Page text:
'Mini-budget to focus on ease of doing business'

In 21st century, wheel of economy is set in motion by private sector instead of governments: Asad Umar

Usman Hanif January 12, 2019
Representational image. PHOTO: REUTERS

KARACHI: The upcoming finance bill will not impose any new taxes and will be focused on ensuring ease of doing business and incentivising savings, which will subsequently translate into investments, said Finance Minister Asad Umar.

Addressing businessmen during his visit to the Karachi Chamber of Commerce and Industry (KCCI), he announced that the mini-budget will be unveiled on January 23.

"Everyone is saying the mini-budget will be a bomb for the masses, I assure you there will be no new taxes," he said.

The minister also addressed businessmen at the Federation of Pakistan Chambers of Commerce and Industry (FPCCI) during his visit to Karachi.

Umar said that in the 21st century the wheel of economy is set in motion by the private sector instead of governments.

Talking about the excess taxes and utility bills, he said the way previous governments dealt the economy made things worse in the country. He shared that the powers of the Federal Board of Revenue (FBR) will be withdrawn to disallow it to issue overnight regulatory duties through statutory regulatory orders (SROs) and changes in taxation policies will be subjected to parliamentary approval.

Sharing further plans made by his government to boost investments, Umar said the Pakistan Board of Investment (BOI) office is being set up in the Prime Minister House and the meetings will be chaired by the prime minister himself - highlighting determination to fix the ailing economy.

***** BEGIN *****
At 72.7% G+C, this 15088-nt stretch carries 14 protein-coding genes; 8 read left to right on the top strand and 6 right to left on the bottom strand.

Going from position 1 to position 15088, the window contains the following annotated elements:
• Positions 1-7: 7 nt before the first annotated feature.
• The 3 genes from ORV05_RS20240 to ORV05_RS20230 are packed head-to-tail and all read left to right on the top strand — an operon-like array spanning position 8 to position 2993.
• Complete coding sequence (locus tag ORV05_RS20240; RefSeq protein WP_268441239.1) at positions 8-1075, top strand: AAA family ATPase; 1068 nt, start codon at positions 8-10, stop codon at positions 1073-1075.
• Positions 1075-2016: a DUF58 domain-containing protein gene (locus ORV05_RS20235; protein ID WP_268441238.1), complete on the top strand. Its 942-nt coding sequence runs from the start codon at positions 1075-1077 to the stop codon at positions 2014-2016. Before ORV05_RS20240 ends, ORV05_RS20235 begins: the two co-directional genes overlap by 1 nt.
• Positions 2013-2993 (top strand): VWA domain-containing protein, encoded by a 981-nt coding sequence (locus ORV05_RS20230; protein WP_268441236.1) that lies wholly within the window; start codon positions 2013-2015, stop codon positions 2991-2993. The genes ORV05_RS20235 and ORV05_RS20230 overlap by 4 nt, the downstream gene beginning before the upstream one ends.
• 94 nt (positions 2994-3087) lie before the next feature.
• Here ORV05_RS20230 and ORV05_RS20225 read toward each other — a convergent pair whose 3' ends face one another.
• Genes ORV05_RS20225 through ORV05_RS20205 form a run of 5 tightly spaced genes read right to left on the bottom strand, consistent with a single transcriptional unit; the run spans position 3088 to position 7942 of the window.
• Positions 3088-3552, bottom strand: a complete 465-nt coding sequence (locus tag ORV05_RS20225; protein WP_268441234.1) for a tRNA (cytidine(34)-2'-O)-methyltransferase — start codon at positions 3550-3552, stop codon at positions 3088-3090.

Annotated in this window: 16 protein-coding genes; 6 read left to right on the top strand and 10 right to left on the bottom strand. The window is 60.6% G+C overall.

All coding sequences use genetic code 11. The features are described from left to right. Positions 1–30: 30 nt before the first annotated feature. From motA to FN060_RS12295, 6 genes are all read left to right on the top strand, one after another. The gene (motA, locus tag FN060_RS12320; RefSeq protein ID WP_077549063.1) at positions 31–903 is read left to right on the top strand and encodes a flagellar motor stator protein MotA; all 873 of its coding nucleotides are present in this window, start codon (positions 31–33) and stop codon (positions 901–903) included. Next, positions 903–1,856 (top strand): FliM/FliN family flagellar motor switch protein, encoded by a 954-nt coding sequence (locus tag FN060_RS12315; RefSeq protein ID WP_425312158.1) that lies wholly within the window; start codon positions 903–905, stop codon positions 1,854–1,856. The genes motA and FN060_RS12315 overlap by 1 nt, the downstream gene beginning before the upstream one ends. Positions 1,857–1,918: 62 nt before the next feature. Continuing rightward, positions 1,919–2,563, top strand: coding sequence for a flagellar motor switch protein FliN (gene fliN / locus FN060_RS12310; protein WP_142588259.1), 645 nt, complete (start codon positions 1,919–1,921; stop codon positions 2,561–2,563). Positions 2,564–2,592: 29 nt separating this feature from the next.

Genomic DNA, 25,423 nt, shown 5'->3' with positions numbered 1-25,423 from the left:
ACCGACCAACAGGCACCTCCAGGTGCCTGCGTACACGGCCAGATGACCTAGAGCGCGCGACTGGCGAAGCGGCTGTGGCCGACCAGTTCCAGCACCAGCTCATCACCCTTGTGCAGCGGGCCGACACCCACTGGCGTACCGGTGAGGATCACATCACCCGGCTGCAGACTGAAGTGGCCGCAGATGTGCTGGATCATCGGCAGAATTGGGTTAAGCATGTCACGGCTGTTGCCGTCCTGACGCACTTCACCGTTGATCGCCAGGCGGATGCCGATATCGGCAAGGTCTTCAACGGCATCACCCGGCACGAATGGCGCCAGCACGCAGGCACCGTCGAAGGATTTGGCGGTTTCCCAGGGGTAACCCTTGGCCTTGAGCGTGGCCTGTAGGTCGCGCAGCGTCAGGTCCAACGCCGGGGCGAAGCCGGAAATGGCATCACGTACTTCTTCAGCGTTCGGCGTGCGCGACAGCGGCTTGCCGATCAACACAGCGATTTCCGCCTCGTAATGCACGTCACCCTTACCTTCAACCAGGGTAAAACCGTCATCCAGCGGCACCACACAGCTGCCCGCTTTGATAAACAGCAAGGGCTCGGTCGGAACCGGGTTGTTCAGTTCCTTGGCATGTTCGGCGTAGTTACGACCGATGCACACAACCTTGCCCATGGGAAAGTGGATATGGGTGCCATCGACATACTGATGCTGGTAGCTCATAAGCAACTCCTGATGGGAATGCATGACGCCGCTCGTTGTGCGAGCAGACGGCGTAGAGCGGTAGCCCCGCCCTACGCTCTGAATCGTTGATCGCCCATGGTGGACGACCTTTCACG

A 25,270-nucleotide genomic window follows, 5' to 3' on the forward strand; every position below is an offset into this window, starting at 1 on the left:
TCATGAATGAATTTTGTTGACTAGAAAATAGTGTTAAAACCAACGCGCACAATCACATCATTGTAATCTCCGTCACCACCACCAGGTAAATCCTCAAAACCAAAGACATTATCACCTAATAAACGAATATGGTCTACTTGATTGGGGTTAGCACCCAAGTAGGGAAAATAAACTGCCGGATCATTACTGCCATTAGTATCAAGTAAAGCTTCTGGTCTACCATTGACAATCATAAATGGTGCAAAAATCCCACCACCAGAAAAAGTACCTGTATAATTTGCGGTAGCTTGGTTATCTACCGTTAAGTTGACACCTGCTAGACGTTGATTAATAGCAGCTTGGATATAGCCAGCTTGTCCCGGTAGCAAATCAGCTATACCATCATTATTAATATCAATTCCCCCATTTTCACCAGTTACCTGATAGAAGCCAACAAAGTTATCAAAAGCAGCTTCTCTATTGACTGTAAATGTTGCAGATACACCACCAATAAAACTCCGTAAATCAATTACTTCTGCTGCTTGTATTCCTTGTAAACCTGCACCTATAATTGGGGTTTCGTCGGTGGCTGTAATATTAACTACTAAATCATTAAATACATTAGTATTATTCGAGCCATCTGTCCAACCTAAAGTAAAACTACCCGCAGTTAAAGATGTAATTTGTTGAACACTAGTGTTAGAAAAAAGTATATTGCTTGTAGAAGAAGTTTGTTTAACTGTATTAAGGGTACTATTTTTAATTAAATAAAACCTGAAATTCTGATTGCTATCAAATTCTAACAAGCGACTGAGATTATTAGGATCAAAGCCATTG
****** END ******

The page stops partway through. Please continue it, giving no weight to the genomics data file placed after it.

The finance minister lamented that Pakistan's saving rate was lowest in the world, which ultimately meant there is no money for investment. He said the government is working to change this pattern by incentivising investments, and discouraging extravagant consumptions.

Talking about regional trade, he said it is the backbone of economic development in any country and South East Asia is an example of how regional trade can help overcome poverty.

Stressing on economy being their major point of focus, the finance minister said recently, the government held meetings to discuss economic diplomacy with ambassadors. He said today people see loans coming into the country, but in the next phase, they will see investments coming from foreign countries.

Umar lamented that the previous government had accumulated debt worth Rs2,000 to Rs3,000 billion on account of duty drawback of taxes (DDT), drawback of local taxes and levies (DLTL) and sales tax refunds to the private sector. "This is why the fiscal deficit is on a level of breaking ceiling."

"After discussing with stakeholders, we have come to a conclusion that the government will issue one-third of the cash payment, while the rest will be paid through negotiable instruments by February 15," he added.

He said that they were working on a policy to ensure that the central bank deals with duties, such as DLTL and DDT, itself and all the others players including; commerce ministry, finance ministry, textile ministry, will be eliminated so the decisions should be taken fast.


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